7. Inspection reports regarding the subject elevator prepared by the elevator company for several years prior to the date of the accident.
  8. The names of all elevator company employees who inspected the elevator for the several year period prior to the date of the accident.
  9. Repair recommendations and/or proposals with regard to the subject elevator submitted by the elevator company to the owner/managing agent of the building.
  10. Service reports for the subject elevator prepared by the elevator company.
  11. Invoices submitted by the elevator company to the building owner.
  12. The names of any and all inspection agencies utilized by the elevator company or managing agent/building owner to inspect the elevator in question, together with the names of the companies’ insurance carriers.
  13. A complete copy of all applicable insurance policies and excess insurance policies, including all self-insured retentions and any other form of insurance afforded defendants which was in effect on the date of the accident herein.
  14. The elevator company maintenance log for the elevator involved in the accident.
  15. All records of any upgrades made to the elevator involved in the accident.

Some of the types of elevator accident cases we are accepting involve:

  • Elevator free falls
  • Falls in elevator shaft
  • Sudden acceleration
  • Sudden deceleration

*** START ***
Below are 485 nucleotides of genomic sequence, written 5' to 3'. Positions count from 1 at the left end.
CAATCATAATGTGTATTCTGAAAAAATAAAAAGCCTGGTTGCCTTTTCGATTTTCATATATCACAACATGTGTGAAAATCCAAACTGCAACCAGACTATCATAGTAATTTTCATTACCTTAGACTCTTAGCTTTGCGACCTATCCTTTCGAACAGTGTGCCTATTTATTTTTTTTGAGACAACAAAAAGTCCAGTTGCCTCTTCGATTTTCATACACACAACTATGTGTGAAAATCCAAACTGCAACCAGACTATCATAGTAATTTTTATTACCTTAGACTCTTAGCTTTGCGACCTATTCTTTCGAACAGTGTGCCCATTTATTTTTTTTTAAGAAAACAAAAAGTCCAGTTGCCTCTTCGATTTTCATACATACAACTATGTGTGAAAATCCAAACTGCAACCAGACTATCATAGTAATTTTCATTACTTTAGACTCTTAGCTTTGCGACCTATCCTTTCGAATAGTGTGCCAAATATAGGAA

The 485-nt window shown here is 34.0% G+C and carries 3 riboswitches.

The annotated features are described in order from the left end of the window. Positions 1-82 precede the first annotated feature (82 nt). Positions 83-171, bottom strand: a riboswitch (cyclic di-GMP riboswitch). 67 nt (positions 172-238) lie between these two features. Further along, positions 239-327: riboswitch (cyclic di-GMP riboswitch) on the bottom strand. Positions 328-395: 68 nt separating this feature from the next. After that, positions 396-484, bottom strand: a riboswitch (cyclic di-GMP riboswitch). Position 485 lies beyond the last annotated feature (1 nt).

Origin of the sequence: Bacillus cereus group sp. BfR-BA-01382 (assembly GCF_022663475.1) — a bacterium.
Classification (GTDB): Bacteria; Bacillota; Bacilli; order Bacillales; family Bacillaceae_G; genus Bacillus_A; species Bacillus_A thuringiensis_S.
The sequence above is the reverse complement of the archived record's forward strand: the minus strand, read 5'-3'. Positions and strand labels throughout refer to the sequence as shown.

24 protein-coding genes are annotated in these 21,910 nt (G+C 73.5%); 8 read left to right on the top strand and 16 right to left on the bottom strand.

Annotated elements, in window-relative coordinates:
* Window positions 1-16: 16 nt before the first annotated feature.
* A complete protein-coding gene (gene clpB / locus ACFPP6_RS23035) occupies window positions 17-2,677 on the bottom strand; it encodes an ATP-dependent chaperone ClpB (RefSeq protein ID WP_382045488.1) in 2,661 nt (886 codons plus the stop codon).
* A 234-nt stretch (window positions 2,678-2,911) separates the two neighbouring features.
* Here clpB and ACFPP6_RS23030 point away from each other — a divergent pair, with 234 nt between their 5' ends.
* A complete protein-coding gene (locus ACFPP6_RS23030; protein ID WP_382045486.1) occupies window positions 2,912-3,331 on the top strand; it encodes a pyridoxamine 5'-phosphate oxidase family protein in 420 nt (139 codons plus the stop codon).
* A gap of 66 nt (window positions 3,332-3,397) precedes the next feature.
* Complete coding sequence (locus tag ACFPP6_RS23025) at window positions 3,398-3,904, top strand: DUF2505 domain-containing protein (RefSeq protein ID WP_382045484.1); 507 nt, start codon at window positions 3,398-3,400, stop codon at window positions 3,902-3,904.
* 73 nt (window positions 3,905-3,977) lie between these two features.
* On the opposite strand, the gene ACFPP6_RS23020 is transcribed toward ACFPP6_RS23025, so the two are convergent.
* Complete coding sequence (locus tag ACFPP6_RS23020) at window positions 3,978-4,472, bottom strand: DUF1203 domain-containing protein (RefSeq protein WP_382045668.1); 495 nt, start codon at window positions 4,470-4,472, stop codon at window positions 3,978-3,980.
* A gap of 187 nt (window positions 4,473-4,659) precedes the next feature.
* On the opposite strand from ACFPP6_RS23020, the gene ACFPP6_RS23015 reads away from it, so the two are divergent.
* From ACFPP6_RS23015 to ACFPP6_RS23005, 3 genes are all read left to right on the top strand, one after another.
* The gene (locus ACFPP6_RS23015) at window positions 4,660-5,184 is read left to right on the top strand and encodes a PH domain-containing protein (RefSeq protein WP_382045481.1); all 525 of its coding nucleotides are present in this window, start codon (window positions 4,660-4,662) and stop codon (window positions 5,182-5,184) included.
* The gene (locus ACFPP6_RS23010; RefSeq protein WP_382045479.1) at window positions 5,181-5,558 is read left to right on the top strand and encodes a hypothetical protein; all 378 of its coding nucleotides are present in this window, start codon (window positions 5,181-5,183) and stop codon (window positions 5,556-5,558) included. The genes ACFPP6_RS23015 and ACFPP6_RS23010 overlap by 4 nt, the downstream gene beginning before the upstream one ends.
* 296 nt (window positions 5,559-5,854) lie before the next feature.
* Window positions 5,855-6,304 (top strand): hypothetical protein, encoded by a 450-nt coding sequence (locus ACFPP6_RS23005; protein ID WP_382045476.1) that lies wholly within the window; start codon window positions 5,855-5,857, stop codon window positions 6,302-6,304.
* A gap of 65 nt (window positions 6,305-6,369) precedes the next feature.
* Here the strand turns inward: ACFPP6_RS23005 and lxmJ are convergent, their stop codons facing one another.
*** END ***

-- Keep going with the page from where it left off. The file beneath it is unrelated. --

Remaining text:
• Overspeed conditions
  • Defective governors
  • Improper hoist cable maintenance
  • Interlock circuit bypass
  • Communication failure
  • Safety device failure
  • Mis-leveling
  • Door entrapment
  • Car entrapment

Additionally, millions of people ride escalators to transport them from floor to floor inside department stores, subways, train stations and other places. The majority of escalator accidents are caused by the improper servicing or installation of the escalator equipment which could have been detected by the performance of proper inspection, servicing and maintenance.

Unfortunately, a large percentage of people injured while riding an escalator are young children. Special precautions and laws were enacted to help prevent young children from being injured on an escalator. Unfortunately, many of these safety devices are either not installed, or not installed improperly, or are inadequately maintained.

Similar rules apply for both escalators and elevators. The company that services, maintains, and inspects the elevator or escalator has a duty to ensure that it is operating properly and is free of conditions that might pose a hazard to persons using the elevator or escalator. Such companies can be held liable for injuries resulting from its negligence in inspecting, maintaining, and servicing the elevator or escalator. If the owner or operator fails to have the elevator or escalator regularly for dangerous condition, it can be held liable for injuries to or death of persons using the elevator or escalator.

In most of these cases the defendants are large, rich, self-insured, international corporations with lawyers who focus solely on defendant elevator/escalator injury cases. You need an experienced lawyer to level the playing field. Our attorneys have successfully taken on some of the largest corporations on behalf of our injured clients.